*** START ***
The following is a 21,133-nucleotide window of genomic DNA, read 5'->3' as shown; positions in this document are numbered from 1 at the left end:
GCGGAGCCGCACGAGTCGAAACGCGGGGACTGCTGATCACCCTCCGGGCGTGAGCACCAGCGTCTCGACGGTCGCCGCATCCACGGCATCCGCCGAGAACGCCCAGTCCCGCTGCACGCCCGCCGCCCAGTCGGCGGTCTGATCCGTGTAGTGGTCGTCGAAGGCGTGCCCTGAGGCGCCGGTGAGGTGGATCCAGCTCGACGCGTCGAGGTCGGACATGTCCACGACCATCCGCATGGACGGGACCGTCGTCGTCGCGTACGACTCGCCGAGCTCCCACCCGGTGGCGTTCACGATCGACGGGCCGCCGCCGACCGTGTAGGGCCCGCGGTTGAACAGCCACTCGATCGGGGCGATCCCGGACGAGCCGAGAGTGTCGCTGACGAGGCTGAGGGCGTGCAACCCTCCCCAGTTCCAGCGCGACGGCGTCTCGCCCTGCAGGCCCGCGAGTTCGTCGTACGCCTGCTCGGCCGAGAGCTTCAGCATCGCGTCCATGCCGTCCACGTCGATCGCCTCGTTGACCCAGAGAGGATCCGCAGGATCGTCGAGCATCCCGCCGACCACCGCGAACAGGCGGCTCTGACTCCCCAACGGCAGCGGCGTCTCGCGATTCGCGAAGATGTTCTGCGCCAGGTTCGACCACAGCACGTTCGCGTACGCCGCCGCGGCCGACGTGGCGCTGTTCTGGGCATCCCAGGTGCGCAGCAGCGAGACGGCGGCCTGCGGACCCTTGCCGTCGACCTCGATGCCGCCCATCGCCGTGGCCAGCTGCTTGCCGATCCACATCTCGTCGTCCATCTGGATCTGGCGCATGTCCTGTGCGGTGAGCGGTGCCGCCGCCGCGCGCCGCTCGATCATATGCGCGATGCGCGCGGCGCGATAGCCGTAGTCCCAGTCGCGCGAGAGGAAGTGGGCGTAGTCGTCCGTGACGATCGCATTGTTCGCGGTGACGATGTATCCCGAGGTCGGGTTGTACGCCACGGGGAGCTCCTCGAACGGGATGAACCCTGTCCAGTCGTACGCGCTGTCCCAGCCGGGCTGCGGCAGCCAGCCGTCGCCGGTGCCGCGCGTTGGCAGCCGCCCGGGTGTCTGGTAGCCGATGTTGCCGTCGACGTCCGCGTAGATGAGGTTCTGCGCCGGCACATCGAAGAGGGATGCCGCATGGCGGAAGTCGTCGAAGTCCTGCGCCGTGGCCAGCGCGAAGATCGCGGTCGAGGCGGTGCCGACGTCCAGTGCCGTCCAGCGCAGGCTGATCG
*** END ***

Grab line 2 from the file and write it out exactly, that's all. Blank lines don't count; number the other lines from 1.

GCGGAGCCGCACGAGTCGAAACGCGGGGACTGCTGATCACCCTCCGGGCGTGAGCACCAGCGTCTCGACGGTCGCCGCATCCACGGCATCCGCCGAGAACGCCCAGTCCCGCTGCACGCCCGCCGCCCAGTCGGCGGTCTGATCCGTGTAGTGGTCGTCGAAGGCGTGCCCTGAGGCGCCGGTGAGGTGGATCCAGCTCGACGCGTCGAGGTCGGACATGTCCACGACCATCCGCATGGACGGGACCGTCGTCGTCGCGTACGACTCGCCGAGCTCCCACCCGGTGGCGTTCACGATCGACGGGCCGCCGCCGACCGTGTAGGGCCCGCGGTTGAACAGCCACTCGATCGGGGCGATCCCGGACGAGCCGAGAGTGTCGCTGACGAGGCTGAGGGCGTGCAACCCTCCCCAGTTCCAGCGCGACGGCGTCTCGCCCTGCAGGCCCGCGAGTTCGTCGTACGCCTGCTCGGCCGAGAGCTTCAGCATCGCGTCCATGCCGTCCACGTCGATCGCCTCGTTGACCCAGAGAGGATCCGCAGGATCGTCGAGCATCCCGCCGACCACCGCGAACAGGCGGCTCTGACTCCCCAACGGCAGCGGCGTCTCGCGATTCGCGAAGATGTTCTGCGCCAGGTTCGACCACAGCACGTTCGCGTACGCCGCCGCGGCCGACGTGGCGCTGTTCTGGGCATCCCAGGTGCGCAGCAGCGAGACGGCGGCCTGCGGACCCTTGCCGTCGACCTCGATGCCGCCCATCGCCGTGGCCAGCTGCTTGCCGATCCACATCTCGTCGTCCATCTGGATCTGGCGCATGTCCTGTGCGGTGAGCGGTGCCGCCGCCGCGCGCCGCTCGATCATATGCGCGATGCGCGCGGCGCGATAGCCGTAGTCCCAGTCGCGCGAGAGGAAGTGGGCGTAGTCGTCCGTGACGATCGCATTGTTCGCGGTGACGATGTATCCCGAGGTCGGGTTGTACGCCACGGGGAGCTCCTCGAACGGGATGAACCCTGTCCAGTCGTACGCGCTGTCCCAGCCGGGCTGCGGCAGCCAGCCGTCGCCGGTGCCGCGCGTTGGCAGCCGCCCGGGTGTCTGGTAGCCGATGTTGCCGTCGACGTCCGCGTAGATGAGGTTCTGCGCCGGCACATCGAAGAGGGATGCCGCATGGCGGAAGTCGTCGAAGTCCTGCGCCGTGGCCAGCGCGAAGATCGCGGTCGAGGCGGTGCCGACGTCCAGTGCCGTCCAGCGCAGGCTGATCG